Not only do I show my age with this line, I also show my very poor taste in music during my university years. But, I did always love that line from the Beastie Boys: “Slow and low, that is the tempo.”
I repeat it to myself now because I know after a year like we had last year, this year for us on the wee homestead needs to be less work, no new projects, and more deep diving into those tasks, learning and activities we deem most necessary for the critters and the gardens, and most conducive to our own personal well-being.
This morning I stood for a while under our beautifully-blooming old pear trees bursting with lively buzzing—so much noisy activity was actually soothing, peaceful, motivating— there’s such a calm diligence in the bees’ seeming frenzy.
Winter’s not over yet, and we had what seems to be now the new-normal of continual weather whiplash, still I’m thrilled to report all our hives have made it so far, on a completely treatment-free program. Yippie!
In slow and low tempo we make a big stink of every success, small, medium, or large. 🙂
This is my favorite time of year for making pesto and chimichurra from foraged ‘weeds’. Making pesto in summer when everything else in the garden is demanding attention is not nearly as pleasant as crawling through the flourishing green beds snipping chickweed, violets, henbit, and more. Here’s an old post with links and recipes, if this is the year you want to try it for yourself.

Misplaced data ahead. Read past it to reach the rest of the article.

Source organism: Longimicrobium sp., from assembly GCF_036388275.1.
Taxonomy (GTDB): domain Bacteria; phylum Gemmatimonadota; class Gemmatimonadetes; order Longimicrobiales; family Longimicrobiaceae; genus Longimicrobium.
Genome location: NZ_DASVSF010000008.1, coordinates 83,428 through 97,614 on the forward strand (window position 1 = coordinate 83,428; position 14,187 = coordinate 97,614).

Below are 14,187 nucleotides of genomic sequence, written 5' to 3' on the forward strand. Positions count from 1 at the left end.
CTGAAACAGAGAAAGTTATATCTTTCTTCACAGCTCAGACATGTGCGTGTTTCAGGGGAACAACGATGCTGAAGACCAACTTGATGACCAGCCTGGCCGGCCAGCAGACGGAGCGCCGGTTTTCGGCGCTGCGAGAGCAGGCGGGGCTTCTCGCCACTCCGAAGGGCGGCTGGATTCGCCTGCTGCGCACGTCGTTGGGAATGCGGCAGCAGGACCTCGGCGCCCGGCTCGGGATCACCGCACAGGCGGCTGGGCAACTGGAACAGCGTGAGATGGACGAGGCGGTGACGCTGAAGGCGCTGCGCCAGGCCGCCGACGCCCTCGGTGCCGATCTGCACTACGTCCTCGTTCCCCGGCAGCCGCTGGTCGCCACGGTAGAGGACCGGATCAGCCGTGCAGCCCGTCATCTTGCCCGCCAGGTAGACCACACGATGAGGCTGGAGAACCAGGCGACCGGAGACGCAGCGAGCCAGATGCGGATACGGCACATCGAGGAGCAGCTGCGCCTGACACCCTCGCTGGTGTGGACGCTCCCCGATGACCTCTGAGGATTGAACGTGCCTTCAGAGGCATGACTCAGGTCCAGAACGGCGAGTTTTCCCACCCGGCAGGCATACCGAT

Handy Hubby is soon on vacation for six weeks—the best time of year for us here! He’ll be wrapping up the fencing for the second pasture, and helping me redo the garden drip irrigation (neither being his preferred jobs by a long shot, thanks lovey, our greatest and most necessary trooper!)
In tough times it helps me to focus on the big picture; it helps Hubby to put his proverbial nose to the grindstone—that’s a damn good recipe for wholesome collaboration, and the perfect environment for talking past each other. All the more reason that slow and low will be the tempo.
Philosopher-homesteaders, don’t know this man yet? Appalachian wise man for deep thinking.